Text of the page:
489. Fitting In

One of the major messages parents and teachers give children is that fitting in is not important – that what’s important is being true to yourself. I think that’s a good and important message, and I’m one of the parents and teachers who deliver it. Sometimes my earnest sermons on personal integrity impress children just the way I want them to; children decide to let their consciences be their guides, and I end up proud of them for resisting temptations to follow the crowd.
But sometimes what I say about this kind of issue doesn’t sound as important to children as other things they hear and think. They decide that they’ll do what “everyone else” is doing – that I just don’t understand. If I understood, I wouldn’t try to get them to say and do things that would make them social outcasts. If I weren’t so stuck in my high-fallutin’ ways, I’d realize that there are certain things you “have to” do if you don’t want to be a total nerd.
I think there were things I used to do to fit in, and I’m sure there still are, but what I remember best are the ways I stood out, both because of my convictions and because I didn’t know how to fit in. I’ve never changed my hairstyle – not once in my life (unless you count the time I shaved off all my hair to see if I’d look like Yul Brynner) – because I’ve thought that would be a superficial thing to do. That policy doesn’t rank up there with Thoreau’s civil disobedience, or Joan of Arc’s martyrdom, but from my point of view, it showed that I had character, and still do.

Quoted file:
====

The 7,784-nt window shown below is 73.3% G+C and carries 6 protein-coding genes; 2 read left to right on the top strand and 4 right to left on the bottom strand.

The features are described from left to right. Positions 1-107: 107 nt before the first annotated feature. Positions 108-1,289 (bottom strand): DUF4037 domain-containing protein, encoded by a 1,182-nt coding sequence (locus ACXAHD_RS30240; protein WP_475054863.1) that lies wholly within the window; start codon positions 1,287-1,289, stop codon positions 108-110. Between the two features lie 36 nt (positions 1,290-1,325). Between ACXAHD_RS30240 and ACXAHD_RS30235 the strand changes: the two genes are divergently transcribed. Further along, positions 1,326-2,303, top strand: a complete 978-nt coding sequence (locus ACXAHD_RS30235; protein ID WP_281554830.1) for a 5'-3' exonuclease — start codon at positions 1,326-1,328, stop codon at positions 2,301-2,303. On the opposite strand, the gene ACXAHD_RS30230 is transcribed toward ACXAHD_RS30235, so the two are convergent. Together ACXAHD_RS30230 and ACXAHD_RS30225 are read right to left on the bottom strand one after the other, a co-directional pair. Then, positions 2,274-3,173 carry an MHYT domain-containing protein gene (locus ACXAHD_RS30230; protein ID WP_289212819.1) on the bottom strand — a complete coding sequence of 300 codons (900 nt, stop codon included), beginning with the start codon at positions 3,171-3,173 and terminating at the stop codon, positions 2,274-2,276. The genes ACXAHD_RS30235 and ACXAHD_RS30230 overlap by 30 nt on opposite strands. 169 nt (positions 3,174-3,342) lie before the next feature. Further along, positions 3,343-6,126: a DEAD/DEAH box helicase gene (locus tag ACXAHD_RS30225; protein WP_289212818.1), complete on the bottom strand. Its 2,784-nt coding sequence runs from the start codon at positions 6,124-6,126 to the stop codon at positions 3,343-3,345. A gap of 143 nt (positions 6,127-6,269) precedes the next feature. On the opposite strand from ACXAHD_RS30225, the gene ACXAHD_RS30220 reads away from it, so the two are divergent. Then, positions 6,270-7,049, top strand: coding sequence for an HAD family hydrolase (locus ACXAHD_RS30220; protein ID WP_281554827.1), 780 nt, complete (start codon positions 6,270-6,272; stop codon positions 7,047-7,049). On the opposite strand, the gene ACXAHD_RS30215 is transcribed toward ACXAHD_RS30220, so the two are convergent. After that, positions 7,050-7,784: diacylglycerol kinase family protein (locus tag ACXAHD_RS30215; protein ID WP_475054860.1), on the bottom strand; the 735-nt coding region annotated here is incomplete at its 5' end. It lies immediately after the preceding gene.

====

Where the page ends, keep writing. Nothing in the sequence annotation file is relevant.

But I also remember little ways I did try to fit in. Once, I bought a white sweater because “everyone else” seemed to be doing it. I wore it to school for a long time before I learned that it was a “letter sweater” – that I wasn’t supposed to wear it until I’d earned a letter. And the only way to do that was to participate in sports after school – something I never did. For one reason or another, I never felt that I fit in.
And so I never really understood children’s and adolescents’ obsession with fitting in. I saw it as a character flaw, and tried to reform them – give them the courage to be nerds. So far, I’ve written a lot about what I think I’ve done well during my teaching and parenting career, but this is an area where I think I could have done better, and now I intend to.
Not that I’m going to change my hairstyle; I have always parted it on the right, and had it cut the same way, and I think I always will. Because of habit, not moral or political conviction. But I’m going to stop trying to convince children to constantly flaunt their individuality. If they want to make changes in their personal styles so that they’ll be more like “everybody else,” I’ll try to be a little more understanding. Personal integrity doesn’t have to be reflected in one’s choice of clothing or hairstyle.

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